Within five minutes of my arrival, Reece had worked himself into tears.  I have no idea how this happened–one minute he was fine and the next minute it was as though the world was coming to an end.  Terry left the room to shower and get ready for work and during that time, we had several bouts with tears.  He is also very itchy today, so he is struggling with that.  (He thinks it is unfair that I don’t want him to itch, but if he starts bleeding, it is a big problem.)  The itchiness is compounding the emotional factor.  When Terry got back into the room, he basically was throwing pillows at both of us and not wanting anything to do with us.  Then, he told me he wanted to watch a movie, “Thomas and the Magic Railroad”, which was, of course, the one thing I forgot to bring from home today.  More tears.  Inconsolable tears.  (Remember, he has been pretty much flat-affect for the last month.)  This, I suspect, is good practice for our years with two teenage daughters in the house.  Anyway, Terry left the room to grab a coffee and Reece was somewhat more calm.  Then he began crying again, which made me cry.  When he saw me crying he told me he missed Daddy.  Terry got back to the room and the doctors showed up for morning rounds (they round just outside of the rooms in the morning and inside the rooms in the afternoon).  I stepped outside thinking that Reece didn’t want to see me anyway and not 30 seconds later, he was wailing and calling my name.  He did want to read a book after that and now he is comfortably watching a movie.  So that is what they mean by “moody”?  It could be a long 10 weeks.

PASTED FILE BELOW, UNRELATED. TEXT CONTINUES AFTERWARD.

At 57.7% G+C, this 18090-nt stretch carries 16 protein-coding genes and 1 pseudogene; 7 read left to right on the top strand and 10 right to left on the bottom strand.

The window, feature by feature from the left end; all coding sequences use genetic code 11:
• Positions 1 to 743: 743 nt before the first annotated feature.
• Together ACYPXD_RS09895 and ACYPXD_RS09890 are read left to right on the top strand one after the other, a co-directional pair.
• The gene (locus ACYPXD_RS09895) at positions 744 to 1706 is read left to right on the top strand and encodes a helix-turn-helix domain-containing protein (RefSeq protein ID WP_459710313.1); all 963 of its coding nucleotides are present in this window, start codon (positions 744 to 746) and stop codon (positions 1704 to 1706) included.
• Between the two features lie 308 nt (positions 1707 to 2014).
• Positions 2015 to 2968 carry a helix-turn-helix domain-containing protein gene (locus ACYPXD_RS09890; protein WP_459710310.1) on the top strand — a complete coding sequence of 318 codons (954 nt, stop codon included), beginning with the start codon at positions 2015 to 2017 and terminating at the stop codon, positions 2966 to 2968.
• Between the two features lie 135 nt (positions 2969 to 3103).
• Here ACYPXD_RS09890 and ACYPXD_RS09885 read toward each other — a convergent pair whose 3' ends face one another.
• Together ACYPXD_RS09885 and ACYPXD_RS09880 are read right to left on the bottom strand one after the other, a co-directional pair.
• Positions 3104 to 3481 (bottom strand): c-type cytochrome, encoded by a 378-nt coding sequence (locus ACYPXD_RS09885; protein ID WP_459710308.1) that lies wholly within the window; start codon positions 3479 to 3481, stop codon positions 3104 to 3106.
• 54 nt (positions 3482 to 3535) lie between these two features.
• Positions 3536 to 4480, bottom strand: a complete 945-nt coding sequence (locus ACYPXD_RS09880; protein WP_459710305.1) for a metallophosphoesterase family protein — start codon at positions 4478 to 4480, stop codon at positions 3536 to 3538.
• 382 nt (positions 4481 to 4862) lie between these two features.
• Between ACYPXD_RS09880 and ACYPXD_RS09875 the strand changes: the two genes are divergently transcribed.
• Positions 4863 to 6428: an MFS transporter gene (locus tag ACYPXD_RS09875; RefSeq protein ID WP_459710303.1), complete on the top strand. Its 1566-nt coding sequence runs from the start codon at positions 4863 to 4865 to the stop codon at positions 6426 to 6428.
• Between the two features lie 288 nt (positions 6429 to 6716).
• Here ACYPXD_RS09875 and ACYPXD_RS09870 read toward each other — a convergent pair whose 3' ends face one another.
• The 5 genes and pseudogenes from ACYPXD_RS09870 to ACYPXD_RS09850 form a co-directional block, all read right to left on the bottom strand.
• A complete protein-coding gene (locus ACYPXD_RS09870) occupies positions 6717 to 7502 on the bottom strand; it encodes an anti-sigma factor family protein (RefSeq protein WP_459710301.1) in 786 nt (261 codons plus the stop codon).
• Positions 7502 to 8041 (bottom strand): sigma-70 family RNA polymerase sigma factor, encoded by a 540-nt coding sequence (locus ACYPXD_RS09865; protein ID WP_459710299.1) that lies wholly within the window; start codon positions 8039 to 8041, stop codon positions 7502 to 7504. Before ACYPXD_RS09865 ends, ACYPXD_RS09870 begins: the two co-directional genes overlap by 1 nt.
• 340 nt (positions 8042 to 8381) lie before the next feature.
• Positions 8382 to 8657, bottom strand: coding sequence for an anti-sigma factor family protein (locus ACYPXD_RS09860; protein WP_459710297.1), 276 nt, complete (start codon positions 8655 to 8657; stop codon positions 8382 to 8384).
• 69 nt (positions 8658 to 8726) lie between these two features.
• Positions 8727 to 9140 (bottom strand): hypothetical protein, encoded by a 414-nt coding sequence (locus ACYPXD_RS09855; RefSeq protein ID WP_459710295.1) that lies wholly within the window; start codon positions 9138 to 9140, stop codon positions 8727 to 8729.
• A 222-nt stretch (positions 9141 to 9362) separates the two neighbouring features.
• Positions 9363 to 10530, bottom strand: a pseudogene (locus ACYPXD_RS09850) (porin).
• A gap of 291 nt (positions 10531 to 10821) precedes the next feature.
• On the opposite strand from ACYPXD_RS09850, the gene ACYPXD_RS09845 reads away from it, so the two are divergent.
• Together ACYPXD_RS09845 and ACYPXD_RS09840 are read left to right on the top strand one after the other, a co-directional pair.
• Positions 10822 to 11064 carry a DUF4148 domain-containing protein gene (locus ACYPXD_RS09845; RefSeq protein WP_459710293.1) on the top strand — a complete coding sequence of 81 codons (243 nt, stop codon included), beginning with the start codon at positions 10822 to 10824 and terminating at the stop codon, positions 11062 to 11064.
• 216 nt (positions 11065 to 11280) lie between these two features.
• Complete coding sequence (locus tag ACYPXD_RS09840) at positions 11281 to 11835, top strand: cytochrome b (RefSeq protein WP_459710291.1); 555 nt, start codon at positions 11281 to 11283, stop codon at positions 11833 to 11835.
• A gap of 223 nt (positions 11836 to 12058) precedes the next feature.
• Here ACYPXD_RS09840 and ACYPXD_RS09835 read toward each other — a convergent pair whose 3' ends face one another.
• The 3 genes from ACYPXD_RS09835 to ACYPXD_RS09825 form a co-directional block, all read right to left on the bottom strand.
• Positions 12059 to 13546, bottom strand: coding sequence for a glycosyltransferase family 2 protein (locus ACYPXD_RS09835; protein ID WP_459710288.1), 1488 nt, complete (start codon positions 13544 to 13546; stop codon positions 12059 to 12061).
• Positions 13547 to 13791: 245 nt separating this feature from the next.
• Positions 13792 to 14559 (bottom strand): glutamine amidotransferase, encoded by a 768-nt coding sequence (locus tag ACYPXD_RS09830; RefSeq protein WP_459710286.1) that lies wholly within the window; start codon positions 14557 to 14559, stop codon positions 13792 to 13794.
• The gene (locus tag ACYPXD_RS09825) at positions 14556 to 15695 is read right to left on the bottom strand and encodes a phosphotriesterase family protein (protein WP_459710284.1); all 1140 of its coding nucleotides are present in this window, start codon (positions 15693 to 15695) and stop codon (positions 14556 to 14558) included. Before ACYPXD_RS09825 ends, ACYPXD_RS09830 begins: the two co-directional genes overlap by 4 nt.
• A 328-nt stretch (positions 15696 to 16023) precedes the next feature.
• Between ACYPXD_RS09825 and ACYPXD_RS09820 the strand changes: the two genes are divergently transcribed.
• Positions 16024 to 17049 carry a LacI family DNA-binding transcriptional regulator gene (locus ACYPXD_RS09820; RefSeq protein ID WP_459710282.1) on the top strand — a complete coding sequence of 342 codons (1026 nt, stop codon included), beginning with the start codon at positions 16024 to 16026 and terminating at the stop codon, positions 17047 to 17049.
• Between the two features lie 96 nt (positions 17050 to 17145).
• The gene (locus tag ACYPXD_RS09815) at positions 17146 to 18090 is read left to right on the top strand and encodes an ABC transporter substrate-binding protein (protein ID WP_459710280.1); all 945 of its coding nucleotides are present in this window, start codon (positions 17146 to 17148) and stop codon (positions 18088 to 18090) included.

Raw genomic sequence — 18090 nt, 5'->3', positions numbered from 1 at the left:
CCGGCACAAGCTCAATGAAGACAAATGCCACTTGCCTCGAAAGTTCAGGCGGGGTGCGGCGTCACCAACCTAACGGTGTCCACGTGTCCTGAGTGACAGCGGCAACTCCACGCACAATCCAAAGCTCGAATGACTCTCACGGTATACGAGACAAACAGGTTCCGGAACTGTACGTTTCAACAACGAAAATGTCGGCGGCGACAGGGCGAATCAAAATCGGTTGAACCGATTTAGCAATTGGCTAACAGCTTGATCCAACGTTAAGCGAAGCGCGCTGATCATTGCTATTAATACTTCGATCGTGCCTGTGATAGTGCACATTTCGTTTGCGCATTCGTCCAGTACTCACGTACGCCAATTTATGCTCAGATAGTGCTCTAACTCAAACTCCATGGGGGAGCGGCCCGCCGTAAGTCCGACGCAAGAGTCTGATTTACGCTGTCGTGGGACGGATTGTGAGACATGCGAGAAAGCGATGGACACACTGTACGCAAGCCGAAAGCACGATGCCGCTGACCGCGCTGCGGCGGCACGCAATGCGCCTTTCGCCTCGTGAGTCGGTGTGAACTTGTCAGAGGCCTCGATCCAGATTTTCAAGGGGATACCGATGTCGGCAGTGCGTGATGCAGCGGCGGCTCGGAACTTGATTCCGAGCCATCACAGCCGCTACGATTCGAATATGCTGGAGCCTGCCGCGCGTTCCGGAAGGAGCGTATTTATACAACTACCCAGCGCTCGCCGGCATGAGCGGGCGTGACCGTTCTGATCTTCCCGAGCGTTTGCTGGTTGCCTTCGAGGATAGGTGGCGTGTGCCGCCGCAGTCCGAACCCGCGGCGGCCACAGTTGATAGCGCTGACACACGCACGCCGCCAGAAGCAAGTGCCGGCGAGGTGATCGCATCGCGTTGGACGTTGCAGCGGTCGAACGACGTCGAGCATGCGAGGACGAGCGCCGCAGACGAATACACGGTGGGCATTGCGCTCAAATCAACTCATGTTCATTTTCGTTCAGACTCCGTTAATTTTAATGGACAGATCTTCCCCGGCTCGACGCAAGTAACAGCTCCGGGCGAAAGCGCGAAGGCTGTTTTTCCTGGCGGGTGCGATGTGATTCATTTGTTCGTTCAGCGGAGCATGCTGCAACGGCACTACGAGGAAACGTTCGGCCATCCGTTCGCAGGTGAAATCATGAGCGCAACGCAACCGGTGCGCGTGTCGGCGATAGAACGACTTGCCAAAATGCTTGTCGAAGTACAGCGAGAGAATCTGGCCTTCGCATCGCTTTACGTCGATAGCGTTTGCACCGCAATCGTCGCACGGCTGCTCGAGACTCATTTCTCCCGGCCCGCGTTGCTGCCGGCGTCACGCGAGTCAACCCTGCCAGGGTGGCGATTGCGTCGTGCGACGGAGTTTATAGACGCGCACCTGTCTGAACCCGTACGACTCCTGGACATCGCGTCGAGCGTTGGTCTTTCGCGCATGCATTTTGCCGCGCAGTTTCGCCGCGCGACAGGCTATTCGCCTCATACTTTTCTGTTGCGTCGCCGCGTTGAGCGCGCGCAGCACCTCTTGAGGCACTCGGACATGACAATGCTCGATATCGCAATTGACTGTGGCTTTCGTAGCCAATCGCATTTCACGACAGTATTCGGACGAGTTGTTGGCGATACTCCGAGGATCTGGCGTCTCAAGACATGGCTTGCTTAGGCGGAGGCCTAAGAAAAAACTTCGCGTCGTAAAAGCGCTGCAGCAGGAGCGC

Reece’s counts improved yesterday, but were slightly down again today.  The doctor thought perhaps one cord is winning out over the other, which would suppress his counts somewhat.  He ordered another engraftment study.  We’ll get the results for both the study and the biopsy in another day or two.

I am hopeful that Reece will be up for some visits with some of his pals soon.  He has been talking more about other kids, looking at Valentines gifts and other things that kids have sent to him, and he has agreed that he would like to see some people.  He hasn’t wanted to see any kids until recently, so this is a good sign to me.

We’ll see how the rest of the day transpires.

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Rash & Reunion

We’ve had a decent weekend up at good ol’ Amplatz Children’s Hospital.  Reece’s rash is–well, it’s a rash.  They haven’t done a biopsy yet, thinking yesterday that it looked better than the day before.  I was hoping he only would have to use creams to clear it up, versus IV steroids.  Well, today, they told us that it looks worse and he will likely have a skin biopsy tomorrow.  Additionally, they will start him on IV steroids until they get the results back mid-week.  I am sure it is GVHD.  And, quite frankly, we knew that this would be a higher risk doing the double cord transplant.  This specific type of GVHD, in fact.  My thought is, if he is going to need to be on steroids, then let’s get it over with and get it started.